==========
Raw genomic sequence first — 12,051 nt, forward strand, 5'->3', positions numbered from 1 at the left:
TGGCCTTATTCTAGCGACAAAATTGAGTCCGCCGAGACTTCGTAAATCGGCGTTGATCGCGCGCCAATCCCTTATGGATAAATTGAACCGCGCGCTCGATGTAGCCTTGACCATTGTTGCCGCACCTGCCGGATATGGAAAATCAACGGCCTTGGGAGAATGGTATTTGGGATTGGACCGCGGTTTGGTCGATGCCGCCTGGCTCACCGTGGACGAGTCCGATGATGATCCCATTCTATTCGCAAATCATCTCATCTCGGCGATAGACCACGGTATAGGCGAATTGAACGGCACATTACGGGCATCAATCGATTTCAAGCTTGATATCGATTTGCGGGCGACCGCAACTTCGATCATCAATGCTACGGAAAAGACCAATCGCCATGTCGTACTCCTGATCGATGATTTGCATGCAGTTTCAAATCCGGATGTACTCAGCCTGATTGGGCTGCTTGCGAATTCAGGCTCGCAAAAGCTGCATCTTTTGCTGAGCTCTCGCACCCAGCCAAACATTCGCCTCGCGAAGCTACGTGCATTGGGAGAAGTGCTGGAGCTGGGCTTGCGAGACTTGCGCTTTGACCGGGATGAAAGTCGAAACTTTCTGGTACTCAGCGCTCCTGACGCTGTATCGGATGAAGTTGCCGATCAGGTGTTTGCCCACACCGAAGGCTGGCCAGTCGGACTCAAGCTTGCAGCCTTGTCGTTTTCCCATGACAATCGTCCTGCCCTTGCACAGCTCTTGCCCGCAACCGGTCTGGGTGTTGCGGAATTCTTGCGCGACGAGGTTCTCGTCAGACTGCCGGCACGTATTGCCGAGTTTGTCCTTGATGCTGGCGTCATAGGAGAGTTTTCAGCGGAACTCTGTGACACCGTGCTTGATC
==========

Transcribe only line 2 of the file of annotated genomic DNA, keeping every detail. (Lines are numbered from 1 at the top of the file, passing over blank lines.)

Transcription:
TGGCCTTATTCTAGCGACAAAATTGAGTCCGCCGAGACTTCGTAAATCGGCGTTGATCGCGCGCCAATCCCTTATGGATAAATTGAACCGCGCGCTCGATGTAGCCTTGACCATTGTTGCCGCACCTGCCGGATATGGAAAATCAACGGCCTTGGGAGAATGGTATTTGGGATTGGACCGCGGTTTGGTCGATGCCGCCTGGCTCACCGTGGACGAGTCCGATGATGATCCCATTCTATTCGCAAATCATCTCATCTCGGCGATAGACCACGGTATAGGCGAATTGAACGGCACATTACGGGCATCAATCGATTTCAAGCTTGATATCGATTTGCGGGCGACCGCAACTTCGATCATCAATGCTACGGAAAAGACCAATCGCCATGTCGTACTCCTGATCGATGATTTGCATGCAGTTTCAAATCCGGATGTACTCAGCCTGATTGGGCTGCTTGCGAATTCAGGCTCGCAAAAGCTGCATCTTTTGCTGAGCTCTCGCACCCAGCCAAACATTCGCCTCGCGAAGCTACGTGCATTGGGAGAAGTGCTGGAGCTGGGCTTGCGAGACTTGCGCTTTGACCGGGATGAAAGTCGAAACTTTCTGGTACTCAGCGCTCCTGACGCTGTATCGGATGAAGTTGCCGATCAGGTGTTTGCCCACACCGAAGGCTGGCCAGTCGGACTCAAGCTTGCAGCCTTGTCGTTTTCCCATGACAATCGTCCTGCCCTTGCACAGCTCTTGCCCGCAACCGGTCTGGGTGTTGCGGAATTCTTGCGCGACGAGGTTCTCGTCAGACTGCCGGCACGTATTGCCGAGTTTGTCCTTGATGCTGGCGTCATAGGAGAGTTTTCAGCGGAACTCTGTGACACCGTGCTTGATC